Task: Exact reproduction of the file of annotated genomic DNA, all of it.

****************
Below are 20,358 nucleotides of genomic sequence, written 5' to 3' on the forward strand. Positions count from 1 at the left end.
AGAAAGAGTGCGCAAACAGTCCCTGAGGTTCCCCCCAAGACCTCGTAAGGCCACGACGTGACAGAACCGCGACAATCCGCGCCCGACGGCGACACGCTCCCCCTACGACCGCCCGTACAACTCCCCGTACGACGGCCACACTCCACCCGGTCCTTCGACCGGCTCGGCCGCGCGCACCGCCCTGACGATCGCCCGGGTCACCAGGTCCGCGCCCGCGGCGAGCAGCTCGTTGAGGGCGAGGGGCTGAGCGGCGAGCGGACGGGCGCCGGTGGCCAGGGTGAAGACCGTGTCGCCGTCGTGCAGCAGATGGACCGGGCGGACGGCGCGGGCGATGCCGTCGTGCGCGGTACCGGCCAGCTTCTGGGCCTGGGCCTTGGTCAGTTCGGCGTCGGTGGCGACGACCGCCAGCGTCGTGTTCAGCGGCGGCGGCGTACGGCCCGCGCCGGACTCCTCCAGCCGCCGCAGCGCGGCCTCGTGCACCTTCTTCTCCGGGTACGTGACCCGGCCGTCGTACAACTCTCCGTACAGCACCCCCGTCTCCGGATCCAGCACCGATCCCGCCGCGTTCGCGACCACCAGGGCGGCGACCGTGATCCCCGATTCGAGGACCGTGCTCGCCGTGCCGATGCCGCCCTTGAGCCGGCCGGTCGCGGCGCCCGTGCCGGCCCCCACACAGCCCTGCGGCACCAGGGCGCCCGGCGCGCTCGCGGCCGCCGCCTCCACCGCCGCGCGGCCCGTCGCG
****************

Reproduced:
Below are 20,358 nucleotides of genomic sequence, written 5' to 3' on the forward strand. Positions count from 1 at the left end.
AGAAAGAGTGCGCAAACAGTCCCTGAGGTTCCCCCCAAGACCTCGTAAGGCCACGACGTGACAGAACCGCGACAATCCGCGCCCGACGGCGACACGCTCCCCCTACGACCGCCCGTACAACTCCCCGTACGACGGCCACACTCCACCCGGTCCTTCGACCGGCTCGGCCGCGCGCACCGCCCTGACGATCGCCCGGGTCACCAGGTCCGCGCCCGCGGCGAGCAGCTCGTTGAGGGCGAGGGGCTGAGCGGCGAGCGGACGGGCGCCGGTGGCCAGGGTGAAGACCGTGTCGCCGTCGTGCAGCAGATGGACCGGGCGGACGGCGCGGGCGATGCCGTCGTGCGCGGTACCGGCCAGCTTCTGGGCCTGGGCCTTGGTCAGTTCGGCGTCGGTGGCGACGACCGCCAGCGTCGTGTTCAGCGGCGGCGGCGTACGGCCCGCGCCGGACTCCTCCAGCCGCCGCAGCGCGGCCTCGTGCACCTTCTTCTCCGGGTACGTGACCCGGCCGTCGTACAACTCTCCGTACAGCACCCCCGTCTCCGGATCCAGCACCGATCCCGCCGCGTTCGCGACCACCAGGGCGGCGACCGTGATCCCCGATTCGAGGACCGTGCTCGCCGTGCCGATGCCGCCCTTGAGCCGGCCGGTCGCGGCGCCCGTGCCGGCCCCCACACAGCCCTGCGGCACCAGGGCGCCCGGCGCGCTCGCGGCCGCCGCCTCCACCGCCGCGCGGCCCGTCGCG